Prior knowledge

The appointment of Penguin General m.d. Joanna Prior to run Pan Macmillan after its current c.e.o. Anthony Forbes Watson leaves that role is a big moment, and also a timely one.

Prior becomes the first woman to be appointed to run a “top five” publisher in the UK, since the twin departures of Victoria Barnsley and Gail Rebuck back in 2013 from their respective positions at HarperCollins and Random House. Publishing, including at managerial level, is dominated by women, and this pushes the pendulum back in the right direction again after a regressive decade.

In Prior the German group Holtzbrinck, which owns Macmillan, has found someone working at the top of their game with an established track record of critical and commercial success, who can build on Pan Macmillan’s recent excellent run. Prior is smart, collegiate and clubbable. Her chairing of the Women’s Prize for Fiction during a challenging period has been exemplary.

For Prior, this will be a gear shift. Running a division of a larger entity is doubtless challenging, but not as exposing as running a standalone

For Pan Macmillan, the recent charge of racism and ableism inherent within the Kate Clanchy title offers a context too important to ignore. Forbes Watson, not someone who uses words lightly, described Prior’s arrival as a moment for “everyone at Pan Mac to be refreshed and renewed”. In recent meetings with Pan Mac executives I’ve been struck by a mood-shift, this normally ebullient business clearly knocked sideways by the public criticism. Pan Macmillan won’t be the last publishing business to handle this stuff badly, but in Prior Holtzbrinck has brought in someone with a deft touch and an understanding of the public nature of the sector. I almost daren’t suggest it, but there are times when having been a journalist (albeit, in Prior’s case, briefly) helps.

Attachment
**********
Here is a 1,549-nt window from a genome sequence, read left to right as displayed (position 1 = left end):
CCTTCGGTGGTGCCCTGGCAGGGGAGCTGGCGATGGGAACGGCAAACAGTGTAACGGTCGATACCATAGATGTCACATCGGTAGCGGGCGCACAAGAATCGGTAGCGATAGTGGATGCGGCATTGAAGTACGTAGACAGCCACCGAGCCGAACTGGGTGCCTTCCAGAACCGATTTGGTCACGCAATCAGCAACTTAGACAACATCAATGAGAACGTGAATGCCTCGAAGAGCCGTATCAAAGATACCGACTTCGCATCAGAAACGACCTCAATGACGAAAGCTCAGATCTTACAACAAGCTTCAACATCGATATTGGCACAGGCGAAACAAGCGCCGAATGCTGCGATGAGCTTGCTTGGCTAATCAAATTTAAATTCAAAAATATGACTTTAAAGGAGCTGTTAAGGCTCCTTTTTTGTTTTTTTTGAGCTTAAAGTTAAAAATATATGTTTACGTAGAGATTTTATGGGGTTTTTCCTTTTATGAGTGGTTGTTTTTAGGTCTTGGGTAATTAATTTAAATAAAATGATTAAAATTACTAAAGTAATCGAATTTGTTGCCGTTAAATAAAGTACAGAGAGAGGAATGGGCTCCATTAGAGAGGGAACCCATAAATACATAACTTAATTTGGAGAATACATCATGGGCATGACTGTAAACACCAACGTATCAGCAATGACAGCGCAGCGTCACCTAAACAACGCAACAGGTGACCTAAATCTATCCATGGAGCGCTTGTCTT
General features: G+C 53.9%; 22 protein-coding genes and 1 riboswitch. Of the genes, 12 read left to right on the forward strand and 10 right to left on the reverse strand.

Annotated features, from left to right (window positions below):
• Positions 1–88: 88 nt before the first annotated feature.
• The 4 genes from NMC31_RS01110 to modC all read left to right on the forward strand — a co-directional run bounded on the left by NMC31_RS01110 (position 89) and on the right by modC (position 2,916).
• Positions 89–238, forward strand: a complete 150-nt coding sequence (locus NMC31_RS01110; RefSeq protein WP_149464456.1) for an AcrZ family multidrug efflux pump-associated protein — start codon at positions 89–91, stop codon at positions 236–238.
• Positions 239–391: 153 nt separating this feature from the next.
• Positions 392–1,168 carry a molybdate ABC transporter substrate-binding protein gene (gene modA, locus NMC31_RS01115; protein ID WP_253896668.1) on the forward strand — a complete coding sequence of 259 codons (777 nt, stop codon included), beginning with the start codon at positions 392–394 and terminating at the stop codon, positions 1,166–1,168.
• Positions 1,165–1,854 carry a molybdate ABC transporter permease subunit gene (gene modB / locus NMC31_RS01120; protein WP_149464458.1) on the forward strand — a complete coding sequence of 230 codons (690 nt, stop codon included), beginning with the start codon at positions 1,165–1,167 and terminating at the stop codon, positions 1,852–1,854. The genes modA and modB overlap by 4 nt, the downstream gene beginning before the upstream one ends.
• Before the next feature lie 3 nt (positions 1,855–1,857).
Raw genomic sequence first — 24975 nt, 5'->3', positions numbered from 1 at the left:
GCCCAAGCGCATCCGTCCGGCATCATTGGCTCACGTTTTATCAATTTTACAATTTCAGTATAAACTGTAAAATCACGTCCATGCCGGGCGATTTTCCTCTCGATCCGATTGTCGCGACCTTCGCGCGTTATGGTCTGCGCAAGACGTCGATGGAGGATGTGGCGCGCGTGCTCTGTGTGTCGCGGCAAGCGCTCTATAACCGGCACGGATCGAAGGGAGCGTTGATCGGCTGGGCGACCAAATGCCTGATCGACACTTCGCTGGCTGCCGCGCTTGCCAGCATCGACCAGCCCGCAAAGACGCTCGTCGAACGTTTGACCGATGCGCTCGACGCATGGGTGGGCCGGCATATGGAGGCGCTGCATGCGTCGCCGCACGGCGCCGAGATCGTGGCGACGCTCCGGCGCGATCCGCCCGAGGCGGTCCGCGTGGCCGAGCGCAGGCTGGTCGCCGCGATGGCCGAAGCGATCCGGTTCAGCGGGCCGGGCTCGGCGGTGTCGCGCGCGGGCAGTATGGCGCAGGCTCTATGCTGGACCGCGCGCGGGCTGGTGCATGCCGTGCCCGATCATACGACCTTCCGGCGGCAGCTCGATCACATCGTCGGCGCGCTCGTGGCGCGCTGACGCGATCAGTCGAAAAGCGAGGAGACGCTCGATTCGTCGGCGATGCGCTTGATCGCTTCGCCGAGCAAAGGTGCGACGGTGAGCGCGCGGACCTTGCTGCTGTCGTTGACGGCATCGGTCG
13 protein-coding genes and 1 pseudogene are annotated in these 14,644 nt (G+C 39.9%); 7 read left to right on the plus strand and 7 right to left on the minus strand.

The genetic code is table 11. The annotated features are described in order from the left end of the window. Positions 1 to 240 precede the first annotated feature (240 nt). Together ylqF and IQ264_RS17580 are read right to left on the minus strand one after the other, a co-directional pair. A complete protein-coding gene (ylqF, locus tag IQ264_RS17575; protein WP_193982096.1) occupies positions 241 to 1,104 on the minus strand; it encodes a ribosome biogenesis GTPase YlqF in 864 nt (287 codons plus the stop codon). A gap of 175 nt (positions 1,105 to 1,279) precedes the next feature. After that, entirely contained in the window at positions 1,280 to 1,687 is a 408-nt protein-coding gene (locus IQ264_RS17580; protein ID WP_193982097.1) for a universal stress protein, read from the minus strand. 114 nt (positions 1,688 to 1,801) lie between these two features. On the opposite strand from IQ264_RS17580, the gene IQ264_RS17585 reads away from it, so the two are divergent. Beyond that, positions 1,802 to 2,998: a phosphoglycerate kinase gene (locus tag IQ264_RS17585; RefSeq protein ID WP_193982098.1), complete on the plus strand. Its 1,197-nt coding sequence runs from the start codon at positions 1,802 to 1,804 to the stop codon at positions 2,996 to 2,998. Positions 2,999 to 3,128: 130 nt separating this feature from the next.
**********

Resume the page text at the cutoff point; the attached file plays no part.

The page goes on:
There will be challenges. Under Forbes Watson, Pan Mac has been marked by its openness, a willingness to set itself apart from the other big groups and a desire to build from within. It rarely makes the big deals so beloved of other corporate publishers: its standout successes have come from buying a little ahead of the curve—Joe Wicks, Pinch of Nom, Adam Kay. Pan Macmillan is also a business that took pride in its successes. When it won Publisher of the Year five years ago it threw a party to celebrate. It felt like a company on the up, enjoying its run.

Penguin General is a quieter operation, again capable of building success but also willing to buy it in. It won Publisher of the Year in 2019 and came close to repeating the trick two years later. I doubt Prior lost much sleep over the latter instance—she may have expected to win, but did not need to. I could be wrong, but I always felt Pan Macmillan needed the award more than it expected it.

For Prior, this will be a gear shift. Running a division of a larger entity is doubtless challenging, but not as exposing as running a standalone: within Penguin Random House a bad year might not seem so terrible if a fellow division has a good one, while the shelter provided by the corporate structure means you can more easily pick your battles. At Pan Mac, as Forbes Watson has no doubt reflected on recently, the buck stops at the top.